It was a little more inconvenient to get to my lesson this morning because of the rain. And I felt slightly sick and not fully prepared or invested in learning Japanese. Or maybe my reticence was knowing that it would be the last lesson. I thought several times about emailing Fukunari-sensei to cancel it, but I realized that none of these reasons, even in the composite, was enough to warrant a cancellation. So I wrote a short essay yesterday and reviewed the lesson, and made my way to her apartment this morning.
I had come with a small gift that I bought for her from the trip to Kyoto last weekend. It was less a goodbye present and more of a response to the box of cookies that she gave me for giving her a ticket to the Morning Chamber Music Concert. I had thought about a final gift but couldn't get what I wanted to give her, a photography book of places in America. I gave her the sour plum tea with gold flakes and before we began the lesson she asked if this would likely be our last. I said yes, it probably would. So she left the room and came back with a desk supply holder upon which she had painted flowers. It was already wrapped in plastic. I thanked her as I envisioned the closet filled with ready-to-go gifts, beautiful hand-made things that she had made in preparation for a material show of kindness and appreciation. Not a bad way to spend an afternoon.
We spent a lot of time talking in Japanese, and then she read over my essay. It was short and just about how much I've enjoyed my time in Japan and how I would like to share some of the admirable qualities of Japanese culture when I return to the states. There were some difficult expressions to communicate in it, especially with this last sentiment. I could see her trying to come up with a good way to phrase it. I still have so much to learn about politeness courtesy. It suddenly felt audacious to even suggest that I would be capable of sharing any of the qualities that I had hoped to learn in Japan. Young grasshopper, indeed.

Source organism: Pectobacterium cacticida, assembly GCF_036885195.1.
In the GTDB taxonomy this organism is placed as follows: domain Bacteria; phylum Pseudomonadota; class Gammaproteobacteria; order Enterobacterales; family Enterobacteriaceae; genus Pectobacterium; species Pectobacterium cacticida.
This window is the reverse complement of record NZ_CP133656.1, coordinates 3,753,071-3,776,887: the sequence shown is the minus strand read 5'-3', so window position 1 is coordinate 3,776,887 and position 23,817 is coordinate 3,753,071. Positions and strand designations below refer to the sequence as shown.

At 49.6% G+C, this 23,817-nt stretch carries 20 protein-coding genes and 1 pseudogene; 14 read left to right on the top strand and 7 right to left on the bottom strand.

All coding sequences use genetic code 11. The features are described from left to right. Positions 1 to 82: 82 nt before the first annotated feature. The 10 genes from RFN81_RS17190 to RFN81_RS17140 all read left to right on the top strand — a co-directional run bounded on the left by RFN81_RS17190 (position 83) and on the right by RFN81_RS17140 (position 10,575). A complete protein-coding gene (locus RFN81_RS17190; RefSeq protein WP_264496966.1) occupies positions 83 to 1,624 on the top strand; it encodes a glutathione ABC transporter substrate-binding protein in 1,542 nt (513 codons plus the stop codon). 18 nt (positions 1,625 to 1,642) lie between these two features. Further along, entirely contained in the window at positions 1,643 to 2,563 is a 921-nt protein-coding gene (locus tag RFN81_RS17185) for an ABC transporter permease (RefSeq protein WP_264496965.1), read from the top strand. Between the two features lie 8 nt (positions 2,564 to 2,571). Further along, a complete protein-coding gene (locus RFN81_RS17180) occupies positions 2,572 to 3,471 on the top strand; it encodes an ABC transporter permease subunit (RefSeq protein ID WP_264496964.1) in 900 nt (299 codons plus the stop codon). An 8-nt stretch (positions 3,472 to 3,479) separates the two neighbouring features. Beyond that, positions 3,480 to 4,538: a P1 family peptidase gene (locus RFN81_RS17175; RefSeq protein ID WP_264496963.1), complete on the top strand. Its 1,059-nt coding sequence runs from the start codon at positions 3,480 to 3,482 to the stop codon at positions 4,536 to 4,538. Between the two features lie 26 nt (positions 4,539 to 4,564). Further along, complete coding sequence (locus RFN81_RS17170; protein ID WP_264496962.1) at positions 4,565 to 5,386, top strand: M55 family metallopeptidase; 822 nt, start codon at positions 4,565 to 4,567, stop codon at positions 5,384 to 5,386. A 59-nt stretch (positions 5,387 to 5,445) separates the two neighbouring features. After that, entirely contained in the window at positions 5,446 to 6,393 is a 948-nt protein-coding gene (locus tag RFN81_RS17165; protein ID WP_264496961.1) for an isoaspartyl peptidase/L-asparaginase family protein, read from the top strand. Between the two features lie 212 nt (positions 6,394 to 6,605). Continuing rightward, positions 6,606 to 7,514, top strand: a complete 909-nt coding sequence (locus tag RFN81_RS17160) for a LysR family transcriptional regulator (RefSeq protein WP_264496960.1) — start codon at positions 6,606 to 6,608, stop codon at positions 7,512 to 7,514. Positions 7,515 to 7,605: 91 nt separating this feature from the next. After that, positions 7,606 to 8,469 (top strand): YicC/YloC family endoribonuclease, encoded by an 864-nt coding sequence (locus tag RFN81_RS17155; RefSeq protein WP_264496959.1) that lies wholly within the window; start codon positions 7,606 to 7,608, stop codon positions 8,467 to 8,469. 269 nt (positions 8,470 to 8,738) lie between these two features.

We finished the lesson unceremoniously. There seems to be a good chance that I will see her next year as her friend is suggesting that they travel to America. Of course I invited her to be in touch should she be in the same place. And she encouraged me to also be in touch with her, which I will surely try to do if I'm not too afraid of Japanese in two months. Even if I am. It has been wonderful to have her as a teacher.